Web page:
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CISO | Security Vendor Relationship Series
This week's podcast episode
Our Latest Product Release Includes Shiny New Security Vulnerabilities

What you'll learn:

On this week's podcast, co-host Mike Johnson, CISO, Lyft, and guest Anne Marie Zettlemoyer, security strategist and independent researcher, discuss the following:

  • Recognize the signs of InfoSec burnout. People in security are often cynical and struggle to feel a sense of accomplishment. Check in with your employees to make sure they're doing okay. And when they say, "I'm fine," follow up with a serious, "Are you sure?"
  • Create a safe space to vent. A constructive way to deal with burnout is to have an outlet. Consider an online discussion board or Slack community where there's a willing group of participants who will recognize and sympathize with your frustrations.
  • Should you release a product with known security vulnerabilities? Do the demands of the business and the expectations of customers outweigh known security concerns? It all depends on the importance of the new capability and the severity of the vulnerability. And make sure the decision makers are talking with the engineers so they know why their work may not be released as quickly as they hoped it would. Consider roping in PR into the discussion so they can manage the customer response.
  • Security vendors are actually using some of our feedback to great success. Multiple vendors have been thanking us for our advice on how to pitch CISOs. In fact, we learned about one success story that resulted in multiple meetings from a simple email outreach.  
  • Not every product requires the same rigor of testing..While it's good to have a process for product testing, how rigorous you test depends on what's being protected and how mission critical it is.
  • Don't be distracted by the shiny object. We've said this multiple times before, but try not to always gravitate to the latest and greatest in security. Make sure to focus on the basics. 

Special thanks to Signal Sciences for sponsoring this episode of the podcast. If you’re using WAFs, make sure you read “Three Ways Legacy WAFs Fail,” by their head of research, James Wickett.

Listen to the most recent episode
This week's article for the CISO/Security Vendor Relationship Series
Best Responses to "4 Stories of Security Vendors Overcoming Roadblocks"
Best Responses to "4 Stories of Security Vendors Overcoming Roadblocks"

I think it might be safe to say that the majority of a security vendor’s time is trying to avoid being a roadblock or running into roadblocks. As part of the CISO/Security Vendor Relationship Series, I called out to security vendors to tell me their tales of overcoming hurdles in security sales. They told me their stories and the audience responded. This video highlights my favorite responses to the article.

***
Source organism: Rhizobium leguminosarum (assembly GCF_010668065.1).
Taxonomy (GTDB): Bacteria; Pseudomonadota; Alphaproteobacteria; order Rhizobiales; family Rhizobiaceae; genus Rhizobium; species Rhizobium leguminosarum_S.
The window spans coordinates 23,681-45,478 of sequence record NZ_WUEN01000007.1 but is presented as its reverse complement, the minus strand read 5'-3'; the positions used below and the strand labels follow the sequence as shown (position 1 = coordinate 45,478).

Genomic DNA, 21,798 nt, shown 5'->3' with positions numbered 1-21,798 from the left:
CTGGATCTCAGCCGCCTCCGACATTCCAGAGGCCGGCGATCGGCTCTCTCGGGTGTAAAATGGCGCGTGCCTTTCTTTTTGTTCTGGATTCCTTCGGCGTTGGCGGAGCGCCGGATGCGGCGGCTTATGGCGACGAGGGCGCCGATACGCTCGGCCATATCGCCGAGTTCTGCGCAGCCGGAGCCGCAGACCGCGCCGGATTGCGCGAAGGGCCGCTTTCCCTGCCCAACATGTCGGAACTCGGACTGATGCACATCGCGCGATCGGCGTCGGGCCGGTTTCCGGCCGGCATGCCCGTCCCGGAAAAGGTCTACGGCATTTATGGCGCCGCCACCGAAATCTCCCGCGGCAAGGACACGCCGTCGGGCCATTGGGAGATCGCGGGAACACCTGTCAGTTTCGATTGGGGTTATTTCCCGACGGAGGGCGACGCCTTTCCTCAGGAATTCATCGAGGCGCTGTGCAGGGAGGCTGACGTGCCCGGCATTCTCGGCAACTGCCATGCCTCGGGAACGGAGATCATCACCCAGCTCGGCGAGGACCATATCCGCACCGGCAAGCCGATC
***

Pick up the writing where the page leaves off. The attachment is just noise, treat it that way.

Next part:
Watch the video
This week's article for the CISO/Security Vendor Relationship Series
One CISO’s Grand Experiment to Engage with Security Vendors
One CISO's Grand Experiment to Engage with Security Vendors

Last week Allan Alford, CISO of Mitel made a public announcement on LinkedIn that he was going to set aside two hours every week to learn from vendors about new and old cybersecurity solutions. I called Allan up and we talked about why he needed to do something like this, the struggles CISOs have in the face of traditional vendor pitching, what makes a good vendor pitch, and how vendors have reacted to his announcement. 

Read the article for more on these takeaways:

  • CISOs are turned off by the firehose of spam emails and cold calls. There very well may be some excellent solutions in all those pitches, but since they come with such a ferocity and no understanding of who they're pitching, they all get deleted and ignored. 
  • CISOs still need to learn about vendor solutions. Even though they're ignoring all these pitches, CISOs are looking for other ways to learn, because honestly, they need to understand the categories and the products that solve specific security problems.
  • Follow this basic formula for pitching: Just explain what your company/product/service does, and then explain how your offering is unique.
  • Don't worry if you're not the right fit today. Just because a CISO learns about your product today, doesn't mean they're going to purchase it today. But everything Allan learns now will be in consideration for his next budget cycle.
Read the article


For those of you who remember the original articles in the CISO/Security Vendor Relationship Series, they were always followed up with a video where I would highlight my favorite comments. Would you like your brilliance quoted in a video from the CISO/Security Vendor Relationship Series?

Leave a tip, opinion, or tell me your own story on the LinkedIn post. Best comments make it to the featured video.

Sponsor the podcast or the series!

Very soon the CISO/Security Vendor Relationship Series and podcast will be moving to its very own home. You'll see more articles, videos, an ebook, and a webinar. We've been extremely fortunate to have a number of vendors eager to sponsor the podcast and the series.

If you'd like to sponsor the podcast or the full series please reply to this email or connect with me on LinkedIn.


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Copyright © 2018 CISO/Security Vendor Relationship Series, All rights reserved.

David Spark is the founder of Spark Media Solutions,
a B2B content marketing agency for the tech industry.

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